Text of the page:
Turkish Journal of Gastroenterology
Original Article

Copper excess in liver HepG2 cells interferes with apoptosis and lipid metabolic signaling at the protein level


Department of Anesthesiology, Tumor Hospital Xiangya School of Medicine of Central South University, Changsha, China


Center for Experimental Medicine, The Third Xiangya Hospital, Central South University, Changsha, China


Department of Neurology, The Third Xiangya Hospital, Central South University, Changsha, China

Turk J Gastroenterol 2014; 25: 116-121
DOI: 10.5152/tjg.2014.5064
Read: 1823 Downloads: 687 Published: 25 July 2019


Background/Aims: Copper is an essential trace element that serves as an important catalytic cofactor for cuproenzymes, carrying out major biological functions in growth and development. Although Wilson’s disease (WD) is unquestionably caused by mutations in the ATP7B gene and subsequent copper overload, the precise role of copper in inducing pathological changes remains poorly understood.


Materials and Methods: Our study aimed to explore, in HepG2 cells exposed to copper, the cell viability and apoptotic cells was tested by MTT and Hoechst 33342 stainning respectively, and the signaling pathways involved in oxidative stress response, apoptosis and lipid metabolism were determined by real time RT-PCR and Western blot analysis.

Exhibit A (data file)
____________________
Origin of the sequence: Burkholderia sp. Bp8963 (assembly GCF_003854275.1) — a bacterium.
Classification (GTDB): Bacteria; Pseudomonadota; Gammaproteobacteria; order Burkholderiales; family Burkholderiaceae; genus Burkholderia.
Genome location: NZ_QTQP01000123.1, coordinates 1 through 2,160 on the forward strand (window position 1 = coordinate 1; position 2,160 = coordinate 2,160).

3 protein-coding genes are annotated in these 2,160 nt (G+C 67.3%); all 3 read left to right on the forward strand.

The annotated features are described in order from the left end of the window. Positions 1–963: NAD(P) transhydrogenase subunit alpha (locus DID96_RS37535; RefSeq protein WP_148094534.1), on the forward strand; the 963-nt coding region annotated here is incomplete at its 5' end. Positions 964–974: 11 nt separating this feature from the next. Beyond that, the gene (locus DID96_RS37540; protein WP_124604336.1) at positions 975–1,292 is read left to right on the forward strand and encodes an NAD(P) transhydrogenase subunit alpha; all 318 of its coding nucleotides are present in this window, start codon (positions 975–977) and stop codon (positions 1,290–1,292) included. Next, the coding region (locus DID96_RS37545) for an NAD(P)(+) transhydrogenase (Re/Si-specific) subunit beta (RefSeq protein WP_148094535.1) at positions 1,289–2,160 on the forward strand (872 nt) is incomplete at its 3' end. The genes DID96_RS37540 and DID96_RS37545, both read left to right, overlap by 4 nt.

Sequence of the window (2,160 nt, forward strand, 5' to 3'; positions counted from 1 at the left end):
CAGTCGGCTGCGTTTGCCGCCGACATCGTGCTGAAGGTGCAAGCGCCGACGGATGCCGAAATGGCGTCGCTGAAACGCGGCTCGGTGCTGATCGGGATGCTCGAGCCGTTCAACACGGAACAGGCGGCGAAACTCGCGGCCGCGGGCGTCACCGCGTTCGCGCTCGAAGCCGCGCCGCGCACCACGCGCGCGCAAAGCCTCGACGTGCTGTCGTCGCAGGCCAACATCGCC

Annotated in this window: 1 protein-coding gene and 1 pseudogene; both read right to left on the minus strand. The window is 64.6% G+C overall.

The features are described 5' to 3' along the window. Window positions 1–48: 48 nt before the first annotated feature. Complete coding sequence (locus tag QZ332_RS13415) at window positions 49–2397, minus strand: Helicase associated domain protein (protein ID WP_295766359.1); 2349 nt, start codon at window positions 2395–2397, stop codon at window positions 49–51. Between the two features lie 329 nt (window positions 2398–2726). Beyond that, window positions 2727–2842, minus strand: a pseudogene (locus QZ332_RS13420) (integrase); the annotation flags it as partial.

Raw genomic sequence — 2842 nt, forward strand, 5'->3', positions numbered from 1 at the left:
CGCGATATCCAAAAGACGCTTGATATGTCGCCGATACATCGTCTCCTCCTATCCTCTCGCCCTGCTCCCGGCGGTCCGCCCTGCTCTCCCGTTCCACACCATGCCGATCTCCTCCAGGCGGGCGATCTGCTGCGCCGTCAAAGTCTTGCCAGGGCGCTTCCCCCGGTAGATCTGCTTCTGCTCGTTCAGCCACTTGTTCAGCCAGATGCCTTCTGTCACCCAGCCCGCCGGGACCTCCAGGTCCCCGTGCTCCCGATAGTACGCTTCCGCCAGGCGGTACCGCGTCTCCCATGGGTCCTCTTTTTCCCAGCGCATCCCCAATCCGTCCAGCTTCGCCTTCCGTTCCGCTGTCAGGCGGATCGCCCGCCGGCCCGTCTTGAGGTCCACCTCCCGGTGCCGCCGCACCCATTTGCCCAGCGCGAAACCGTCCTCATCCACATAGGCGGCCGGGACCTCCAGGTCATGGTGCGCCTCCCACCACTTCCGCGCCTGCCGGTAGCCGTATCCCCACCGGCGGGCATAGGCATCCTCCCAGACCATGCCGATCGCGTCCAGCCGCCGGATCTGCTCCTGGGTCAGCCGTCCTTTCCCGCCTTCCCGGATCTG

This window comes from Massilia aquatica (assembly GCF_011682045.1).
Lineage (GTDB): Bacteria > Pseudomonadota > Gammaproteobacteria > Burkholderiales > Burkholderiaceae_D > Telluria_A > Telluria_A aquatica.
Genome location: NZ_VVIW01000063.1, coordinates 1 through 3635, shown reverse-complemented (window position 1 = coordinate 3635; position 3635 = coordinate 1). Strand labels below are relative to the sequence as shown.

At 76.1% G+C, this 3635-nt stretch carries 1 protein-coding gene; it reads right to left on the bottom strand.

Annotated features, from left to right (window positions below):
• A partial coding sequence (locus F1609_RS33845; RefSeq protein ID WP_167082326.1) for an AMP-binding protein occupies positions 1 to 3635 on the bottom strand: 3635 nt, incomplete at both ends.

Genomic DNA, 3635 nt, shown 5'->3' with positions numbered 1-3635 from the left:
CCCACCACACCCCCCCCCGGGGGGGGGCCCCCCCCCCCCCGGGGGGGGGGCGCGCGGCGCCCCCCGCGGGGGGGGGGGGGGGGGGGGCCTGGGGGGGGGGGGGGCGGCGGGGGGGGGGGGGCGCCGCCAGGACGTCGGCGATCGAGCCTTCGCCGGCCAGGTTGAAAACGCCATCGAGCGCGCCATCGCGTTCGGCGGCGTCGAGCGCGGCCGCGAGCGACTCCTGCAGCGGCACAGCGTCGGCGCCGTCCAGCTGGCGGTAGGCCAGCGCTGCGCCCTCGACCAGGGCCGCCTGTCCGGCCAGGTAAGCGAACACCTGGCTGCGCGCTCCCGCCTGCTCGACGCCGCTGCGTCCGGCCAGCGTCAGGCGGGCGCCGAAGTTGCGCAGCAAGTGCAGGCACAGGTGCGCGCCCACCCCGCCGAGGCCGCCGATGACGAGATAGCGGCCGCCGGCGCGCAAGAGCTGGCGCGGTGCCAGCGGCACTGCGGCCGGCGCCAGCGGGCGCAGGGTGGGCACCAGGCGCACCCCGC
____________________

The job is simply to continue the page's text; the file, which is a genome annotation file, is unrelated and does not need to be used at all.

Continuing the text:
Results: The results demonstrate dose- and time-dependent cell viability and apoptosis in HepG2 cells following treatment with 10μM , 200μM and 500μM of copper sulfate for 8 and 24 h. Copper overload significantly induced the expression of HSPA1A (heat shock 70kDa protein 1A), an oxidative stress-responsive signal gene, and BAG3 (BCL2 associated athanogene3), an anti-apoptotic gene, while expression of HMGCR (3-hydroxy-3-methylglutaryl-CoA reductase), a lipid biosynthesis and lipid metabolism gene, was inhibited.



Conclusion: These findings provide new insights into possible mechanisms accounting for the development of liver apoptosis and steatosis in the early stages of Wilson’s disease.

EISSN 2148-5607